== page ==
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Translations/Abstracts by Wu Ta-Yeh and Wu Teng Shu-Hsien

Taijiquan Tutelage of Palo Alto Logo

(September 1979 in T'ai Chi magazine)

Translated from Tung Ying-chieh’s Taichichuan Explained by Wu Ta-yeh and Wu Teng Shu-hsien

"In practicing Taichichuan, one should do it at least three rounds in each session. The first round is to stretch the tendons and loosen the joints, the second round is to correct the postures, and the third round is to do it with full spirit.

"After you become skillful, you will have the full spirit with correct postures as soon as you start the exercise. Having reached this stage, your progress will be very fast."

Translators’ Note: Very few people at present can do the regular series of slow Taichichuan three rounds in each session — about 20 minutes a round. But the principle remains correct.

In the fast Taichichuan, sword, or falchion, which requires a much shorter time for each round, one often notices that the performance in the second and third rounds during each session is better than that in the first round.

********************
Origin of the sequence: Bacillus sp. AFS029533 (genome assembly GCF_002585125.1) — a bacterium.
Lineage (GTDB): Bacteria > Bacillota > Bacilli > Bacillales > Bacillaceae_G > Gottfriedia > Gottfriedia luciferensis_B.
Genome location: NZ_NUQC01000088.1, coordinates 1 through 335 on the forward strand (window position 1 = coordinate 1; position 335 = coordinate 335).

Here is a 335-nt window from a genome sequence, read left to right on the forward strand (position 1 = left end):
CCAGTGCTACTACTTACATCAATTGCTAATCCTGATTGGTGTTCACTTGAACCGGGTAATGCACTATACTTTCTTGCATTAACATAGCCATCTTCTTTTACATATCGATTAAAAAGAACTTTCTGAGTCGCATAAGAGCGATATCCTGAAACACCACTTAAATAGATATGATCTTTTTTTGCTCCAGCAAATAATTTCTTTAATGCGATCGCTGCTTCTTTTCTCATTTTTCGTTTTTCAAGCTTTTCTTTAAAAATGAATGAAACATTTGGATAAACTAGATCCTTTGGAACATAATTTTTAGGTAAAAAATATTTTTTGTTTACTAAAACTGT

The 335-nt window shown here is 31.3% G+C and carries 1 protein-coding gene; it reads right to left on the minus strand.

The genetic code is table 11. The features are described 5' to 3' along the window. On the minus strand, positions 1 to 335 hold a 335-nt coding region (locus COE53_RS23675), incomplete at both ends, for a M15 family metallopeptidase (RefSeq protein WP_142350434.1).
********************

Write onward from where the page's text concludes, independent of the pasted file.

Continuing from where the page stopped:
Moreover, if you always do these series in fast speed, your forms may gradually deteriorate.

If you do the first round in each session at slow speed for correctness of forms and movements, and do the subsequent rounds gradually for energy, agility and spirit, you will continuously improve your art without deterioration.

For the slow Taichichuan, if you do not have enough time or strength to do three rounds in each session, you may, at the training stage, do Part I of the series for stretching the tendons and loosening the joints.

Then you may do Part II seriously and pay special attention to correcting the postures and movements, and do Part III with full spirit.

For this purpose, you may reverse the order of Part II and Part III during alternative practicing sessions.

Revised: 8/20/00
Copyright © 2001